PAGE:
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The Power of the Cord of 3 Strands

By April 21, 2022No Comments

“Though one may be overpowered, two can defend themselves. A cord of three strands is not quickly broken.”

Ecclesiastes 4:12

Today we’re putting the spotlight on a Kickass Couple that puts God first and in the center of their marriage. Everything else flows from that for them. Fallon and Joseph Warren built the foundation of their marriage on God. What makes them Kickass? It’s their belief that when they fall in their human brokenness, God picks up the slack for them. He’s the kick, where the ass is! 

The Warrens think it would be presumptuous to think that they will not be one of the statistics of divorce out there without doing something differently from what everybody else does. That difference looks like making God the center of their relationship. They feel that as long as they are both growing in their faith, God will protect their marriage, always show up, and give them everything that they need, and ask of Him. If they put Him first. That’s his biblical promise. They’re holding Him to it.

Fallon comes from an emotionally healthy family. That was very attractive to Joseph because as a young man he came from an emotionally dysfunctional family. His family was loving. His parents did the best they could with what they knew back then, but there was a lot of dysfunction there. There was spiritual dysfunction and religious dysfunction. There also was a great deal of guilt and shame when it came to God, faith, and spirituality. 

This left Joseph with an unhealthy view of God. He felt he didn’t get to see much of His love, mercy and forgiveness. That was a huge turn-off for Joseph. He was taught more of the tyrannical side of God. He ran from that-but God, in His loving mercy, came back to Joseph and brought him back. 

At eight and a half years old, Joseph’s parents got divorced. It was two years of nasty, angry, and hostile custody battles. The kids, unfortunately, were used as pawns. There were six of them. Joseph’s parents were good people but were in  survival mode. They made some poor decisions and the children were caught in the middle. He saw his parents fighting in public, yelling, and cursing. It was harmful and traumatic. Coming out of that environment, he realized that’s where his own journey would start. He realized that he could choose the type of man, husband and father that he would be, rather than being and looking like the childhood he experienced.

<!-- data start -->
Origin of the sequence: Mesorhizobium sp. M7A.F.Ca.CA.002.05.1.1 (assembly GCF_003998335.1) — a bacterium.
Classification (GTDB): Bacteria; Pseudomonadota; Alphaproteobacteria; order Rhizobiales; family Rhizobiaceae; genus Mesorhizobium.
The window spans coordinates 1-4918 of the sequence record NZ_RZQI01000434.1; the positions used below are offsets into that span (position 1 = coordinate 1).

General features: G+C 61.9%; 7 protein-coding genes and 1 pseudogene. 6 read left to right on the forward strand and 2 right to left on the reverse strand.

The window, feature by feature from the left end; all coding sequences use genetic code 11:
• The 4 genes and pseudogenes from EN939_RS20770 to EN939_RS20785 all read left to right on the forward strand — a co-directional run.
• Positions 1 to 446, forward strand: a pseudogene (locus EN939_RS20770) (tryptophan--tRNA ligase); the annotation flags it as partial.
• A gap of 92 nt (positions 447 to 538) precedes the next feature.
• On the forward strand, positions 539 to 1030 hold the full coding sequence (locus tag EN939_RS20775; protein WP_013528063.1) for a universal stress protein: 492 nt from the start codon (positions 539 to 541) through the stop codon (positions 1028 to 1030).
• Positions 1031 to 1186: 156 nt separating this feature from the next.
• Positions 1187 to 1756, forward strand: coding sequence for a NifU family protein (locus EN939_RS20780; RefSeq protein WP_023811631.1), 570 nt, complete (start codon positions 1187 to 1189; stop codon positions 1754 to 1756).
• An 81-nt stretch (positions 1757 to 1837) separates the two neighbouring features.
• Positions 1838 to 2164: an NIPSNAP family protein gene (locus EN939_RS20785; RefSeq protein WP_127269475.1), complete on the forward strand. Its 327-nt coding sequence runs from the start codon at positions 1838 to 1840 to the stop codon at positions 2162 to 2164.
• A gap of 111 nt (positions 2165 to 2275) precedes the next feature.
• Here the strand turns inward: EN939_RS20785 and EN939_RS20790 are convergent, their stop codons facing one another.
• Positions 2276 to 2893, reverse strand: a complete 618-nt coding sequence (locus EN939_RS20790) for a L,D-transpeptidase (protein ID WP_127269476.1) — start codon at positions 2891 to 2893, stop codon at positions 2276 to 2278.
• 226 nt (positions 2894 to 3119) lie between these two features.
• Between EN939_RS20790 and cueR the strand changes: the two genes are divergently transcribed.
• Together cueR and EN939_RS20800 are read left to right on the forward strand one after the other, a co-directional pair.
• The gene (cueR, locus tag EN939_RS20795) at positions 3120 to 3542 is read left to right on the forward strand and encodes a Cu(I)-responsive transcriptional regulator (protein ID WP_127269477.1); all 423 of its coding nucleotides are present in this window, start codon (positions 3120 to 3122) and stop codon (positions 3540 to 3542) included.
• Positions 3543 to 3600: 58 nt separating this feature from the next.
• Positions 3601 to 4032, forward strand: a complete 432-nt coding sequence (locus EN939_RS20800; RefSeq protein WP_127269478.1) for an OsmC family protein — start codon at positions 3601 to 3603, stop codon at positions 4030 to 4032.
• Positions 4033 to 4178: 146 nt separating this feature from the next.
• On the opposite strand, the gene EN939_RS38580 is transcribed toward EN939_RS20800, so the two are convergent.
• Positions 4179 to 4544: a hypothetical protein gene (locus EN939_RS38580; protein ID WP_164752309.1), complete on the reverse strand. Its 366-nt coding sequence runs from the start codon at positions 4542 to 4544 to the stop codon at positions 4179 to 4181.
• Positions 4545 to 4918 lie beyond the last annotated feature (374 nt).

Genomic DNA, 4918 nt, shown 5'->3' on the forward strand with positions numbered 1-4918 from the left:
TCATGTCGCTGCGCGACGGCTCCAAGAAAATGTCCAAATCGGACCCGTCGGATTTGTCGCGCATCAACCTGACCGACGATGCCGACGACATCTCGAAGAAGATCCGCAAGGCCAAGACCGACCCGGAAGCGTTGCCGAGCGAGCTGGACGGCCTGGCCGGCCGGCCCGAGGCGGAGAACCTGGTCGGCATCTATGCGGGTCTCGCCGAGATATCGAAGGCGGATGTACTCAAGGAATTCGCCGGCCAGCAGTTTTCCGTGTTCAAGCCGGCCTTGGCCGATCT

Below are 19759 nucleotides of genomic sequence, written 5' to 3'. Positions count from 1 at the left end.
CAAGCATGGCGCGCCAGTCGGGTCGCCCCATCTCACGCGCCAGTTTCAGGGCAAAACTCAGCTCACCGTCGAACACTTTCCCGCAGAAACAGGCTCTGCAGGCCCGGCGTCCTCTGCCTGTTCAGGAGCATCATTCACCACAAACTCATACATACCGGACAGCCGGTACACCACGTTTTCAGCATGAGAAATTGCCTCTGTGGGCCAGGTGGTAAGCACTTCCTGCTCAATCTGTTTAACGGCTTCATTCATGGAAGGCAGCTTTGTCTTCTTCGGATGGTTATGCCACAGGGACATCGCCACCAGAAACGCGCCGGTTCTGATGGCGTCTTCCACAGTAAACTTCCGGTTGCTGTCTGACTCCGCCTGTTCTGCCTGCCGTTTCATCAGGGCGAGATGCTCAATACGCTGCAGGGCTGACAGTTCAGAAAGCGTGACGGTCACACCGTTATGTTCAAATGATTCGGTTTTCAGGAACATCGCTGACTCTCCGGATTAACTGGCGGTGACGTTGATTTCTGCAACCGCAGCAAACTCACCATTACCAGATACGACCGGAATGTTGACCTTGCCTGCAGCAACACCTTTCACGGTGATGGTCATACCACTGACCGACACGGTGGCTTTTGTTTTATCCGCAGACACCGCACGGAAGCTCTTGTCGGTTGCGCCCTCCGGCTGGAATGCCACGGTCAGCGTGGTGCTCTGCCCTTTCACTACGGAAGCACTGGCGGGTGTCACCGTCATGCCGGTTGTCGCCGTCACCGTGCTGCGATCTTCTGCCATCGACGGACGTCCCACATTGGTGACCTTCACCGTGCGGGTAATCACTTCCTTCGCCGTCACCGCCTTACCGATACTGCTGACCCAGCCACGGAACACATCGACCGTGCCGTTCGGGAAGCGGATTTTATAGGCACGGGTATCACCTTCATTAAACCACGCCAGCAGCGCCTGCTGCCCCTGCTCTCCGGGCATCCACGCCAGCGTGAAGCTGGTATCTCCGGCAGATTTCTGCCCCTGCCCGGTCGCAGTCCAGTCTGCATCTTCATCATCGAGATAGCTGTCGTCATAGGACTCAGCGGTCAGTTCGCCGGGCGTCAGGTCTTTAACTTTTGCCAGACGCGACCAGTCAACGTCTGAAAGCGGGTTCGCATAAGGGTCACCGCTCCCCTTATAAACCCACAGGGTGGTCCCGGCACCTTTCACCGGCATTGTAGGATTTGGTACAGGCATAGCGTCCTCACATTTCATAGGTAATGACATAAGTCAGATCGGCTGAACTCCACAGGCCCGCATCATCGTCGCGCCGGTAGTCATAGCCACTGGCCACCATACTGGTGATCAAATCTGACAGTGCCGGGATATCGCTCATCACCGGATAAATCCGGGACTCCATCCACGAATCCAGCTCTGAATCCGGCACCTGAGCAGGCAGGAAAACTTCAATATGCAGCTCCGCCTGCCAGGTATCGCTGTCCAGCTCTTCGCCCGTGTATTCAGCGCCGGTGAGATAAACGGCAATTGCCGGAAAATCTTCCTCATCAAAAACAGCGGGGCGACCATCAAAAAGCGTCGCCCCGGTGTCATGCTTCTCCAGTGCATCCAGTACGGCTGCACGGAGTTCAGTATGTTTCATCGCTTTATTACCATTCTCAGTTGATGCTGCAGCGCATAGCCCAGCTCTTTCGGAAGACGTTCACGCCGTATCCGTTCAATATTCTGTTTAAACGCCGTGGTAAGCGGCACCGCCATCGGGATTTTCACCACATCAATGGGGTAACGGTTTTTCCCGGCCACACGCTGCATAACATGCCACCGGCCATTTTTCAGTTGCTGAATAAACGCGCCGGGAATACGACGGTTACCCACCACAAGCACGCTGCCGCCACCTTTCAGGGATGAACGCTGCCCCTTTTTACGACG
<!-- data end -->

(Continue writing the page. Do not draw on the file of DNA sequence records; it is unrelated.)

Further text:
The traumatic experiences of Joseph’s childhood led  to an agreement he and Fallon made to never fight in public. They also suggest never correcting your spouse in public, or even in front of your children. Compliment your spouse, even if you’re mad at them or disagree with them. Have their back in front of the kids, but go behind closed doors to say that you completely disagree with that decision. Talk about it. But never show that in front of the children because that is where the enemy comes in and creates divisiveness amongst the children, amongst the spouse, and amongst the family. It leads to divorce. 

We love what the Warrens shared about keeping divisiveness from the children and how they model that. It’s important to have each other’s backs because as soon as kids see that there’s a little way in to be divisive, they’ll pin you against each other. It says a lot when a couple is on the same page and the kids know that. It shows they’ve got each other’s back and the kids respect that and see that you can’t be individually manipulated.

This is actually based on a biblical principle where God talks about how a single string or thread by itself is easily breakable, but two chords together become really difficult to break those apart. A husband and wife must be those two chords. But there’s a third chord, which is God. These three chords together become impenetrable and the kids can’t divide, the enemy can’t divide, and you have a foundation now that’s solidly built on God.

We are grateful that the Warrens opened up to us really shared from their hearts!

Until next time. Remember, happily ever after doesn’t just happen. It’s on purpose.